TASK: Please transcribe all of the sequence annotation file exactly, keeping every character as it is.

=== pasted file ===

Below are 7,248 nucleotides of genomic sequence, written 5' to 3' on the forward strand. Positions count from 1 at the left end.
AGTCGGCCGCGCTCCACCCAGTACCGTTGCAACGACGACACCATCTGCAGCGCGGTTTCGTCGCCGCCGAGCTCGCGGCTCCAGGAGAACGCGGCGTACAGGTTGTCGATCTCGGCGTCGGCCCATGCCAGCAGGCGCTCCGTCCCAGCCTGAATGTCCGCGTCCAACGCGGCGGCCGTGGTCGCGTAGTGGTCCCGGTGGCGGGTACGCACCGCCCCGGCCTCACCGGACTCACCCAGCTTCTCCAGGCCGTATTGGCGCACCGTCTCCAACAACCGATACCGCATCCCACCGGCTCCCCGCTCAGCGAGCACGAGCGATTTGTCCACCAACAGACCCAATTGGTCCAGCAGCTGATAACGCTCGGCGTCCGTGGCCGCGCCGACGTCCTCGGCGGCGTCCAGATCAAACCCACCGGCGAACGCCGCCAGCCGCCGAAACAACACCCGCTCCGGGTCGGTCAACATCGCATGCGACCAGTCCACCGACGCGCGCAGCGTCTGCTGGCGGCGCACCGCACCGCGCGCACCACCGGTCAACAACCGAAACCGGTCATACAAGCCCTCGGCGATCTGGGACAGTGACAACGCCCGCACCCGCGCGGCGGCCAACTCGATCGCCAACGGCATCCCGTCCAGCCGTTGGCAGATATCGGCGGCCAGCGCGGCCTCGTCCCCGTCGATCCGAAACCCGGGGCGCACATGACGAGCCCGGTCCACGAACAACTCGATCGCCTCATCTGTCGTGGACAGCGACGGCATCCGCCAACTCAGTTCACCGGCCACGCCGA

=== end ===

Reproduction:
Below are 7,248 nucleotides of genomic sequence, written 5' to 3' on the forward strand. Positions count from 1 at the left end.
AGTCGGCCGCGCTCCACCCAGTACCGTTGCAACGACGACACCATCTGCAGCGCGGTTTCGTCGCCGCCGAGCTCGCGGCTCCAGGAGAACGCGGCGTACAGGTTGTCGATCTCGGCGTCGGCCCATGCCAGCAGGCGCTCCGTCCCAGCCTGAATGTCCGCGTCCAACGCGGCGGCCGTGGTCGCGTAGTGGTCCCGGTGGCGGGTACGCACCGCCCCGGCCTCACCGGACTCACCCAGCTTCTCCAGGCCGTATTGGCGCACCGTCTCCAACAACCGATACCGCATCCCACCGGCTCCCCGCTCAGCGAGCACGAGCGATTTGTCCACCAACAGACCCAATTGGTCCAGCAGCTGATAACGCTCGGCGTCCGTGGCCGCGCCGACGTCCTCGGCGGCGTCCAGATCAAACCCACCGGCGAACGCCGCCAGCCGCCGAAACAACACCCGCTCCGGGTCGGTCAACATCGCATGCGACCAGTCCACCGACGCGCGCAGCGTCTGCTGGCGGCGCACCGCACCGCGCGCACCACCGGTCAACAACCGAAACCGGTCATACAAGCCCTCGGCGATCTGGGACAGTGACAACGCCCGCACCCGCGCGGCGGCCAACTCGATCGCCAACGGCATCCCGTCCAGCCGTTGGCAGATATCGGCGGCCAGCGCGGCCTCGTCCCCGTCGATCCGAAACCCGGGGCGCACATGACGAGCCCGGTCCACGAACAACTCGATCGCCTCATCTGTCGTGGACAGCGACGGCATCCGCCAACTCAGTTCACCGGCCACGCCGA